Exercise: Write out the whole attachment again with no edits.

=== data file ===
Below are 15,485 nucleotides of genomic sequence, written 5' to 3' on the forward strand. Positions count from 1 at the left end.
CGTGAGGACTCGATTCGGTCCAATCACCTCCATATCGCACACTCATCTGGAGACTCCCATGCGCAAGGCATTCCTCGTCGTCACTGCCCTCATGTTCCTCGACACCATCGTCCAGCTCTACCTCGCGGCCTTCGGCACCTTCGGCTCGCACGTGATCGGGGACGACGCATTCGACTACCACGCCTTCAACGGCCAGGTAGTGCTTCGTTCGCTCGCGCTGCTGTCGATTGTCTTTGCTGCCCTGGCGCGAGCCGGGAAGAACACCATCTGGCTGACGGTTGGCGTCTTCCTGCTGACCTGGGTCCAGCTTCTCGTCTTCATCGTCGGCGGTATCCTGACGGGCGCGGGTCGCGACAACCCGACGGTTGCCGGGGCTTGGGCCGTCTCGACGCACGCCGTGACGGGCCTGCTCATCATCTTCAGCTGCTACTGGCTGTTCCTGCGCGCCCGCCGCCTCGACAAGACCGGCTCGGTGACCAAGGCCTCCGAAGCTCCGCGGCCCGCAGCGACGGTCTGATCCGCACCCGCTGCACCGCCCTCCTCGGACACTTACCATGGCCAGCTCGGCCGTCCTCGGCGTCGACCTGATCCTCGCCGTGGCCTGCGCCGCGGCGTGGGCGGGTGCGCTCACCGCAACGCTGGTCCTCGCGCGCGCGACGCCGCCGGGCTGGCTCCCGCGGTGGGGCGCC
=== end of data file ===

Below are 15,485 nucleotides of genomic sequence, written 5' to 3' on the forward strand. Positions count from 1 at the left end.
CGTGAGGACTCGATTCGGTCCAATCACCTCCATATCGCACACTCATCTGGAGACTCCCATGCGCAAGGCATTCCTCGTCGTCACTGCCCTCATGTTCCTCGACACCATCGTCCAGCTCTACCTCGCGGCCTTCGGCACCTTCGGCTCGCACGTGATCGGGGACGACGCATTCGACTACCACGCCTTCAACGGCCAGGTAGTGCTTCGTTCGCTCGCGCTGCTGTCGATTGTCTTTGCTGCCCTGGCGCGAGCCGGGAAGAACACCATCTGGCTGACGGTTGGCGTCTTCCTGCTGACCTGGGTCCAGCTTCTCGTCTTCATCGTCGGCGGTATCCTGACGGGCGCGGGTCGCGACAACCCGACGGTTGCCGGGGCTTGGGCCGTCTCGACGCACGCCGTGACGGGCCTGCTCATCATCTTCAGCTGCTACTGGCTGTTCCTGCGCGCCCGCCGCCTCGACAAGACCGGCTCGGTGACCAAGGCCTCCGAAGCTCCGCGGCCCGCAGCGACGGTCTGATCCGCACCCGCTGCACCGCCCTCCTCGGACACTTACCATGGCCAGCTCGGCCGTCCTCGGCGTCGACCTGATCCTCGCCGTGGCCTGCGCCGCGGCGTGGGCGGGTGCGCTCACCGCAACGCTGGTCCTCGCGCGCGCGACGCCGCCGGGCTGGCTCCCGCGGTGGGGCGCC